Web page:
adverb, near·er, near·est.
- close; to a point or place not far away: Come near so I won’t have to shout.
- at, within, or to a short distance.
- close in time: The New Year draws near.
- close in relation; closely with respect to connection, similarity, intimacy, etc. (often used in combination): a near-standing position.
- all but; almost; nearly: a period of near 30 years.
- Nautical. close to the wind.
- Archaic. in a thrifty or stingy manner.
adjective, near·er, near·est.
- being close by; not distant: the near fields.
- being the lesser in distance: the near side.
- short or direct: the near road.
- close in time: the near future.
- closely related or connected: our nearest relatives.
- close to an original: a near translation.
- closely affecting one’s interests or feelings: a matter of near consequence to one.
- intimate or familiar: a near friend.
- narrow or close: a near escape.
- thrifty or stingy: near with one’s pocketbook.
- (of two draft animals hitched together) being on the driver’s left (as opposed to off): The near horse is going lame.
- at, to, or within a short distance, or no great distance, from or of: regions near the equator.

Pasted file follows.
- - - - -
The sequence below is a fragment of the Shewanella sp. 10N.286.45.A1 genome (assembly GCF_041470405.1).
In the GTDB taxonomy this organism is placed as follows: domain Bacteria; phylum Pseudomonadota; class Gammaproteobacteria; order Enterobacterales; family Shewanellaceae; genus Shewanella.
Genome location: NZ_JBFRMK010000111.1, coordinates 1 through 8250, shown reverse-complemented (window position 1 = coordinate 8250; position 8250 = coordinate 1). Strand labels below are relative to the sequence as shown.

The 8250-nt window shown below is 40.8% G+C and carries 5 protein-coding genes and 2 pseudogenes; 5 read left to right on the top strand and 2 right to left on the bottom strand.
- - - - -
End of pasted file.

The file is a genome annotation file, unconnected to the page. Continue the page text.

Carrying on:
- close to in time: near the beginning of the year.
- close to a condition or state: He is near death.
verb (used with or without object)
- to come or draw near; approach: The boat neared the dock. Storm clouds neared.
- near at hand,
- in the immediate vicinity: There is a shopping area near at hand.
- in the near future; soon: The departure is near at hand.
- at or to a place or time not far away from; close to
- at or to a place or time not far away; close by
- near to not far from; near
- short for nearly I was damn near killed
- at or in a place not far away
- (postpositive) not far away in time; imminentdeparture time was near
- (prenominal) only just successful or only just failinga near escape
- (postpositive) informal miserly, mean
- (prenominal) closely connected or intimatea near relation
- to come or draw close (to)
- Also called: nearside
- the left side of a horse, team of animals, vehicle, etc
- (as modifier)the near foreleg
adv.Old English near “closer, nearer,” comparative of neah, neh“nigh.” Influenced by Old Norse naer “near,” it came to be used as a positive form mid-13c., and new comparative nearer developed 1500s (see nigh). As an adjective from c.1300. Originally an adverb but now supplanted in most such senses by nearly; it has in turn supplanted correct nigh as an adjective. Related: Nearness. In near and dear (1620s) it refers to nearness of kinship. Near East first attested 1891, in Kipling. Near beer “low-alcoholic brew” is from 1908. v.“to draw near,” 1510s, from near (adv.). Related: Neared; nearing. In addition to the idioms beginning with near